Just because a business does not make any money, does not mean that the stock will go down. For example, biotech and mining exploration companies often lose money for years before finding success with a new treatment or mineral discovery. Having said that, unprofitable companies are risky because they could potentially burn through all their cash and become distressed.
Given this risk, we thought we'd take a look at whether Mirati Therapeutics (NASDAQ:MRTX) shareholders should be worried about its cash burn. In this article, we define cash burn as its annual (negative) free cash flow, which is the amount of money a company spends each year to fund its growth. The first step is to compare its cash burn with its cash reserves, to give us its 'cash runway'.
Does Mirati Therapeutics Have A Long Cash Runway?
A company's cash runway is the amount of time it would take to burn through its cash reserves at its current cash burn rate. When Mirati Therapeutics last reported its balance sheet in June 2019, it had zero debt and cash worth US$489m. In the last year, its cash burn was US$114m. That means it had a cash runway of about 4.3 years as of June 2019. Notably, however, analysts think that Mirati Therapeutics will break even (at a free cash flow level) before then. If that happens, then the length of its cash runway, today, would become a moot point. You can see how its cash balance has changed over time in the image below.
How Well Is Mirati Therapeutics Growing?
Mirati Therapeutics actually ramped up its cash burn by a whopping 97% in the last year, which shows it is boosting investment in the business. While that's concerning on it's own, the fact that operating revenue was actually down 44% over the same period makes us positively tremulous. In light of the above-mentioned, we're pretty wary of the trajectory the company seems to be on. While the past is always worth studying, it is the future that matters most of all. So you might want to take a peek at how much the company is expected to grow in the next few years.
Can Mirati Therapeutics Raise More Cash Easily?
While Mirati Therapeutics seems to be in a fairly good position, it's still worth considering how easily it could raise more cash, even just to fuel faster growth. Issuing new shares, or taking on debt, are the most common ways for a listed company to raise more money for its business. One of the main advantages held by publicly listed companies is that they can sell shares to investors to raise cash to fund growth. We can compare a company's cash burn to its market capitalisation to get a sense for how many new shares a company would have to issue to fund one year's operations.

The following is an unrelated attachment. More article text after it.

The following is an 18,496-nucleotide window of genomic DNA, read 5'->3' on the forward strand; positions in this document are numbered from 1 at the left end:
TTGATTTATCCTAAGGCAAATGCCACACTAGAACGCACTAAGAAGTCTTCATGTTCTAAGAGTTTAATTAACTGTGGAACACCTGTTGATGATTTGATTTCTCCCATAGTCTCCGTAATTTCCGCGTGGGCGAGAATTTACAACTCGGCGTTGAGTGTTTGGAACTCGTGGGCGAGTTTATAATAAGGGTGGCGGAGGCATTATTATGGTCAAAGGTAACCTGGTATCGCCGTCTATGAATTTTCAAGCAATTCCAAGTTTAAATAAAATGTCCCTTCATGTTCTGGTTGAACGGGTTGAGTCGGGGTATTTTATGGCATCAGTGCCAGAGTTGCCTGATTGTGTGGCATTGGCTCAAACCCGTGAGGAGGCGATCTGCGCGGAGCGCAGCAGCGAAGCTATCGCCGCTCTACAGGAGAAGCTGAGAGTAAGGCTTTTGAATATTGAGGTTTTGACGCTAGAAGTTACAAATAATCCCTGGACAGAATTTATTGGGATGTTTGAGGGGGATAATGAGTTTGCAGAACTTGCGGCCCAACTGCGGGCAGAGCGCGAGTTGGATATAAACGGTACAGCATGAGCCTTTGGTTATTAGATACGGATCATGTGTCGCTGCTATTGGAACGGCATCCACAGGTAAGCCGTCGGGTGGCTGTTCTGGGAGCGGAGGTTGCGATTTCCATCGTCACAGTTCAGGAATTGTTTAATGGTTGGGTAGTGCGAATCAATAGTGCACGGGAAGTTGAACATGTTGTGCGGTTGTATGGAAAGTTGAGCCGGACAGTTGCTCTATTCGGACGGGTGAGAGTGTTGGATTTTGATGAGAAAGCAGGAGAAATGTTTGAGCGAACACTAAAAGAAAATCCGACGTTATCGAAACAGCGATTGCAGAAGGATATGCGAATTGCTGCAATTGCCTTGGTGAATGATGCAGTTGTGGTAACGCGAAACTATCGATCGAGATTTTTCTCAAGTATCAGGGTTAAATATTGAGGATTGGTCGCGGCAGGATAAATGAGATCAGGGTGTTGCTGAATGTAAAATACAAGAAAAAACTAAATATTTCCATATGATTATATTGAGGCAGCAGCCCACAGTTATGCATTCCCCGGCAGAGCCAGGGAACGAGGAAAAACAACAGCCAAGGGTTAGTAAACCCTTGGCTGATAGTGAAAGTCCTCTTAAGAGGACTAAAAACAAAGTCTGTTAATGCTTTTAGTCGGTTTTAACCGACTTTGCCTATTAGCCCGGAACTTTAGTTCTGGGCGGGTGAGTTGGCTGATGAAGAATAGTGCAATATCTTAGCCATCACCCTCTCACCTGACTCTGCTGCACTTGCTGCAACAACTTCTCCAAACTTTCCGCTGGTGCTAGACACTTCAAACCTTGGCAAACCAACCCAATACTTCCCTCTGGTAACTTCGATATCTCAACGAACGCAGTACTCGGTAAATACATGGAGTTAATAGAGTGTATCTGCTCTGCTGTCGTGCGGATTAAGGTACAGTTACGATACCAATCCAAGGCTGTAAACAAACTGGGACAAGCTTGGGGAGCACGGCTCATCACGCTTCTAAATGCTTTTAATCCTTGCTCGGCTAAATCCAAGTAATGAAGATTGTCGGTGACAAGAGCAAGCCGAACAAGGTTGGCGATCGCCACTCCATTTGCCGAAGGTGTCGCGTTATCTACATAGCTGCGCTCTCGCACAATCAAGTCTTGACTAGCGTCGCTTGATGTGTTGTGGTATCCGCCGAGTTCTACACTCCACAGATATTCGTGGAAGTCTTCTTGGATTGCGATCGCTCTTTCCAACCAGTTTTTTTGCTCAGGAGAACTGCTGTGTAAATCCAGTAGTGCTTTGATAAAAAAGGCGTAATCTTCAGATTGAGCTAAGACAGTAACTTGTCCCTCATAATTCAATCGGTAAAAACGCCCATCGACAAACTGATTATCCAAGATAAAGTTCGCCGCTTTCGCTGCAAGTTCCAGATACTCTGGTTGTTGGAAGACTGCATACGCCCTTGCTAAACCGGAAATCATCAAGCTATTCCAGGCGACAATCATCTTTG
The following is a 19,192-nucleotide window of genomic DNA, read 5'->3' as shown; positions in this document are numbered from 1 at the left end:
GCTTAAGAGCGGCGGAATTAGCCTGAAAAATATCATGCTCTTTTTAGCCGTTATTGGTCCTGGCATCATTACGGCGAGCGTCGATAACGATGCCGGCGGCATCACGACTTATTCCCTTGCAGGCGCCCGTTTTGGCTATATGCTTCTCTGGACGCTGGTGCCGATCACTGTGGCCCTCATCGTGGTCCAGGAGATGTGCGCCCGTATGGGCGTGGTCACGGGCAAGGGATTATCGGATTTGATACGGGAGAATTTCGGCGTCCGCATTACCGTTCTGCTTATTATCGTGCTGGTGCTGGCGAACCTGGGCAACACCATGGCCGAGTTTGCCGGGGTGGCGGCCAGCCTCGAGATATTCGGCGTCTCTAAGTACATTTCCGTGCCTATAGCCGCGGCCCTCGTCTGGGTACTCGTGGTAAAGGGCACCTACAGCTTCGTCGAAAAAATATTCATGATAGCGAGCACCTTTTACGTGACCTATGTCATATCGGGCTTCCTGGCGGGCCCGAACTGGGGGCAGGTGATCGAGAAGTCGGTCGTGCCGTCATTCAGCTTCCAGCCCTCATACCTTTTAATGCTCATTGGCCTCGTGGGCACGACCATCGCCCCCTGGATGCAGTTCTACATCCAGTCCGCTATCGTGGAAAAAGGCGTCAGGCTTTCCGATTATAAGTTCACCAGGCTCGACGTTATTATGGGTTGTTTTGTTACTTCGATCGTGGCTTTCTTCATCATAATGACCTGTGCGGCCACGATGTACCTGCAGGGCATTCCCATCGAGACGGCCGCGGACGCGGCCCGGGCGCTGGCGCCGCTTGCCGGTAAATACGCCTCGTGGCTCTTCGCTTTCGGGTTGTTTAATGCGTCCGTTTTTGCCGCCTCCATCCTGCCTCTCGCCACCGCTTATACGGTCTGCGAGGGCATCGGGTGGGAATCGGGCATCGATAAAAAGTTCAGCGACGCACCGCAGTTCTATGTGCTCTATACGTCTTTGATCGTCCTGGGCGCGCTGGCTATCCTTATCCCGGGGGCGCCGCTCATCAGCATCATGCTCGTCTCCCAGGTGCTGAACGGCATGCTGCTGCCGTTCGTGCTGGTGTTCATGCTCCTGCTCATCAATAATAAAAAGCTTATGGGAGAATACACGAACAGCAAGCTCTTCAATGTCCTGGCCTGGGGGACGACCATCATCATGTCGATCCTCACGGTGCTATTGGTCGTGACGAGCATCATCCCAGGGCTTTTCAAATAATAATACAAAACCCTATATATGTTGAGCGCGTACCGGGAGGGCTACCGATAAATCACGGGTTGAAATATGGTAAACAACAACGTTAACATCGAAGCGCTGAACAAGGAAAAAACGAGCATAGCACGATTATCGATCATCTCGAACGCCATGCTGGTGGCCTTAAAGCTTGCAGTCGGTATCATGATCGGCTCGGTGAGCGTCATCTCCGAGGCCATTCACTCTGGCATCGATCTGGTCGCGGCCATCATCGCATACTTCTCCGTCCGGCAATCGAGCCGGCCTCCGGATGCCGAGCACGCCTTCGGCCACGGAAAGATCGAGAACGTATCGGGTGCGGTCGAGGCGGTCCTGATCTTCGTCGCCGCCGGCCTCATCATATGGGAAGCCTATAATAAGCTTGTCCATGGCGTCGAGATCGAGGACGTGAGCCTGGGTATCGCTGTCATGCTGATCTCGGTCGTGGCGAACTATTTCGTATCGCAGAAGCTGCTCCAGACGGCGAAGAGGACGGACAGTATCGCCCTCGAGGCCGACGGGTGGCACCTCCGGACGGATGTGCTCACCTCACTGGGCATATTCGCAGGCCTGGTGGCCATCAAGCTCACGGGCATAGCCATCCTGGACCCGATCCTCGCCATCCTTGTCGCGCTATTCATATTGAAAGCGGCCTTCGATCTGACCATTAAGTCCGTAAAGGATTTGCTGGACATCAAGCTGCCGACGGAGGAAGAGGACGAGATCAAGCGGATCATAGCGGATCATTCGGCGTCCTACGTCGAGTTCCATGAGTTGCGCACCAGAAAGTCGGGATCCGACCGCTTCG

Mirati Therapeutics's cash burn of US$114m is about 3.4% of its US$3.3b market capitalisation. That's a low proportion, so we figure the company would be able to raise more cash to fund growth, with a little dilution, or even to simply borrow some money.
So, Should We Worry About Mirati Therapeutics's Cash Burn?
Even though its falling revenue makes us a little nervous, we are compelled to mention that we thought Mirati Therapeutics's cash runway was relatively promising. One real positive is that analysts are forecasting that the company will reach breakeven. Considering all the factors discussed in this article, we're not overly concerned about the company's cash burn, although we do think shareholders should keep an eye on how it develops. When you don't have traditional metrics like earnings per share and free cash flow to value a company, many are extra motivated to consider qualitative factors such as whether insiders are buying or selling shares. Please Note: Mirati Therapeutics insiders have been trading shares, according to our data. Click here to check whether insiders have been buying or selling.
Of course, you might find a fantastic investment by looking elsewhere. So take a peek at this free list of companies insiders are buying, and this list of stocks growth stocks (according to analyst forecasts)
We aim to bring you long-term focused research analysis driven by fundamental data. Note that our analysis may not factor in the latest price-sensitive company announcements or qualitative material.
If you spot an error that warrants correction, please contact the editor at firstname.lastname@example.org. This article by Simply Wall St is general in nature. It does not constitute a recommendation to buy or sell any stock, and does not take account of your objectives, or your financial situation. Simply Wall St has no position in the stocks mentioned. Thank you for reading.